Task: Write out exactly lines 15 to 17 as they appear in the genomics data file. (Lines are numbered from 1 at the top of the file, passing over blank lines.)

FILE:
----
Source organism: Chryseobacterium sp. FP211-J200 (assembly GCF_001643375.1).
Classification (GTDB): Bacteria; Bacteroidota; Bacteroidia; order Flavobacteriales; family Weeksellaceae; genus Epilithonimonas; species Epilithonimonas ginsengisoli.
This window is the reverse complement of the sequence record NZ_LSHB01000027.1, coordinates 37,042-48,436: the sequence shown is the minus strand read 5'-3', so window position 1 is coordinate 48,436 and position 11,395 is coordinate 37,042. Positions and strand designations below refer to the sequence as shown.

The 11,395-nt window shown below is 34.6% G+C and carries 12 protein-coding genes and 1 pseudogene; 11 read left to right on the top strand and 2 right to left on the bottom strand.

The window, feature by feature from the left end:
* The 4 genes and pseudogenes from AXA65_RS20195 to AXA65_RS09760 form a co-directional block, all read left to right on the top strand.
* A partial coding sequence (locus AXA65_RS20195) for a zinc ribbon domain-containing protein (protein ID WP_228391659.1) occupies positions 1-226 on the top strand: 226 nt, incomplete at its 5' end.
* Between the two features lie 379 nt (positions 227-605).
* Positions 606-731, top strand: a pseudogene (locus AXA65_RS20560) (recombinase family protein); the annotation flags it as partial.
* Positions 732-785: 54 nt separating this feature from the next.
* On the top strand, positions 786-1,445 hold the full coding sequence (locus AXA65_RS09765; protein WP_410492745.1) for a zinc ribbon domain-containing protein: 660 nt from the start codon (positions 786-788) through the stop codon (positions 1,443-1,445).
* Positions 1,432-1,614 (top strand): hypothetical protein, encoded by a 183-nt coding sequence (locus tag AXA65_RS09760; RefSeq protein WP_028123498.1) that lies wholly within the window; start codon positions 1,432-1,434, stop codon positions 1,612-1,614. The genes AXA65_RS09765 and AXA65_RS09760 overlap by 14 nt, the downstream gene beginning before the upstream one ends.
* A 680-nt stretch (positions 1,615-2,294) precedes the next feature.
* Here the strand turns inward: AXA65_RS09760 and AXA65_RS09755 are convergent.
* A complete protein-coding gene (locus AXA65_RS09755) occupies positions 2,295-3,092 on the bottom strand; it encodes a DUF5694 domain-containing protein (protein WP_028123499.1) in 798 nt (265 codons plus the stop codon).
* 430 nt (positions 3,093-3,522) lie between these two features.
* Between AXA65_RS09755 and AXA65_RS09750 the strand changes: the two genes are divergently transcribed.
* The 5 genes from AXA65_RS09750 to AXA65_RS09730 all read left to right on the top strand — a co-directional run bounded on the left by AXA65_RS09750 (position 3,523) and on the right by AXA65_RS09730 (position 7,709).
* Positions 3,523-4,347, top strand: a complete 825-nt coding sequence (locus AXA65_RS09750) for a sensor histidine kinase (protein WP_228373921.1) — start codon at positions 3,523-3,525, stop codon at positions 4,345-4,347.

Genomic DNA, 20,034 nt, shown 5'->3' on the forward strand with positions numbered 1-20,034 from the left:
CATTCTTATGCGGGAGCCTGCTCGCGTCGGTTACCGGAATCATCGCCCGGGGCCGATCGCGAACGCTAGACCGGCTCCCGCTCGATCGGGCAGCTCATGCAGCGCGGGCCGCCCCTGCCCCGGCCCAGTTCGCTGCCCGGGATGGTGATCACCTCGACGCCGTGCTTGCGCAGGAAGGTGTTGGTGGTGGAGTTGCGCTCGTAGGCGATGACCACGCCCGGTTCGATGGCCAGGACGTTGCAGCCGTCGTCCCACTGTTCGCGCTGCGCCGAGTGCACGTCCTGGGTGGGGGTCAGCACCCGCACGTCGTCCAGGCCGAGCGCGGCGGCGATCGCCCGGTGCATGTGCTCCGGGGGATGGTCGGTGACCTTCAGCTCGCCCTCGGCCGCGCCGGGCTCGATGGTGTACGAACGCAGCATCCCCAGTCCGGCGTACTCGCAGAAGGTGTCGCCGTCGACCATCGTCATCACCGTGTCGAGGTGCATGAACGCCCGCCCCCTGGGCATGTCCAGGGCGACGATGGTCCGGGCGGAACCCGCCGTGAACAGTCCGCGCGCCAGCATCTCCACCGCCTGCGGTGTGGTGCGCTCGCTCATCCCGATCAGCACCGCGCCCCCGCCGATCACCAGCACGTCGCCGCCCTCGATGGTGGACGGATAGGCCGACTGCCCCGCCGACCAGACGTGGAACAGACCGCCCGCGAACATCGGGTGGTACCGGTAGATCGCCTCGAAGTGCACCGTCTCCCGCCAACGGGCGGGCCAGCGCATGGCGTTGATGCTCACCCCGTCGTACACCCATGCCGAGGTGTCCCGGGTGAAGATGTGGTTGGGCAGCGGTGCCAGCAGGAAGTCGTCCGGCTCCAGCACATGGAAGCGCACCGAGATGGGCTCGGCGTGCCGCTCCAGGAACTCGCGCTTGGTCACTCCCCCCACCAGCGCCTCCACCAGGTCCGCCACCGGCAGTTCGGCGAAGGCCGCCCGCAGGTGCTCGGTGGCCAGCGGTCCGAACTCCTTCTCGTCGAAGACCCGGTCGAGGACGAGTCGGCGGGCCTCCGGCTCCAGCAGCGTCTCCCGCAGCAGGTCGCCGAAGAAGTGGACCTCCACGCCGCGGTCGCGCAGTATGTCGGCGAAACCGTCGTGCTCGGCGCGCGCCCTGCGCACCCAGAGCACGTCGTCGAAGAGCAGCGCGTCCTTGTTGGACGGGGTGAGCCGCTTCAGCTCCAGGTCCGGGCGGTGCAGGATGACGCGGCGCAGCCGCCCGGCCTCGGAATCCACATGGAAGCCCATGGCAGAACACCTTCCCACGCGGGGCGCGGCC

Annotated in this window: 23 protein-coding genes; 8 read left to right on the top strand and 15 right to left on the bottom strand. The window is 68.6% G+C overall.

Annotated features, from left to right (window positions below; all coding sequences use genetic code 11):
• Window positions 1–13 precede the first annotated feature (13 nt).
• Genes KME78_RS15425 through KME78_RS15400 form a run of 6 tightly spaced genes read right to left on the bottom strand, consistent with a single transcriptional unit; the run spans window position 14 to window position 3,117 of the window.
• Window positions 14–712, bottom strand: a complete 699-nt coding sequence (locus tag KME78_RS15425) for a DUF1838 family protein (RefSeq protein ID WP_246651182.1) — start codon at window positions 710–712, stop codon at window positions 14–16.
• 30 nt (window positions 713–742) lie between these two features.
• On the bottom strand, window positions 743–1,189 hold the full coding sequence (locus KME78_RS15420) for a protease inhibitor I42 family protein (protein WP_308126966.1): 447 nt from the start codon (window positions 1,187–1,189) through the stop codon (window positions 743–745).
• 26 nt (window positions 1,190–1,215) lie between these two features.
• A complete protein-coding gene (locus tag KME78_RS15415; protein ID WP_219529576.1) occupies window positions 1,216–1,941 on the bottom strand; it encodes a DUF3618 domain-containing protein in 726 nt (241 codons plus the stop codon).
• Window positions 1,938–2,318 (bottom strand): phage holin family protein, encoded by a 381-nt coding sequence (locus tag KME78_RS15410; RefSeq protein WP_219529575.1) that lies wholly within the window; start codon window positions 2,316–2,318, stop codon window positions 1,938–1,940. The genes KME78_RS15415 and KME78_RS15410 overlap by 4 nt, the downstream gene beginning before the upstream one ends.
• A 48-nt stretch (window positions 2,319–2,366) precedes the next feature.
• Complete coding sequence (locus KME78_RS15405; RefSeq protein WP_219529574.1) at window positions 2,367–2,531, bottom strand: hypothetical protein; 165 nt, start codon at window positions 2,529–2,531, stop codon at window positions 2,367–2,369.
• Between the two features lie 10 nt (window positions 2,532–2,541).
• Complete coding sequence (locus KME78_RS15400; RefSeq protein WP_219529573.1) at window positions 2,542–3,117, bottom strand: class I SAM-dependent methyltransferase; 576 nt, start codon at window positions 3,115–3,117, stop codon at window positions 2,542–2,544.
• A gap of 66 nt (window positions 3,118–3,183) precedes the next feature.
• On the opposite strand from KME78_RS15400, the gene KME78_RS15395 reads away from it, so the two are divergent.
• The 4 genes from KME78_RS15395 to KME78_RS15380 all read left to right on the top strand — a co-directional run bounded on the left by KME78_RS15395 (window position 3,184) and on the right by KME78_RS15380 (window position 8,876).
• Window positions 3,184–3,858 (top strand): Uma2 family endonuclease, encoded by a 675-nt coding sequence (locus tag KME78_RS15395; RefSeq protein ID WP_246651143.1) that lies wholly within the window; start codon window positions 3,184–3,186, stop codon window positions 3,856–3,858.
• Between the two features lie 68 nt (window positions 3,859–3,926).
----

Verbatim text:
* A complete protein-coding gene (locus AXA65_RS09755) occupies positions 2,295-3,092 on the bottom strand; it encodes a DUF5694 domain-containing protein (protein WP_028123499.1) in 798 nt (265 codons plus the stop codon).
* 430 nt (positions 3,093-3,522) lie between these two features.
* Between AXA65_RS09755 and AXA65_RS09750 the strand changes: the two genes are divergently transcribed.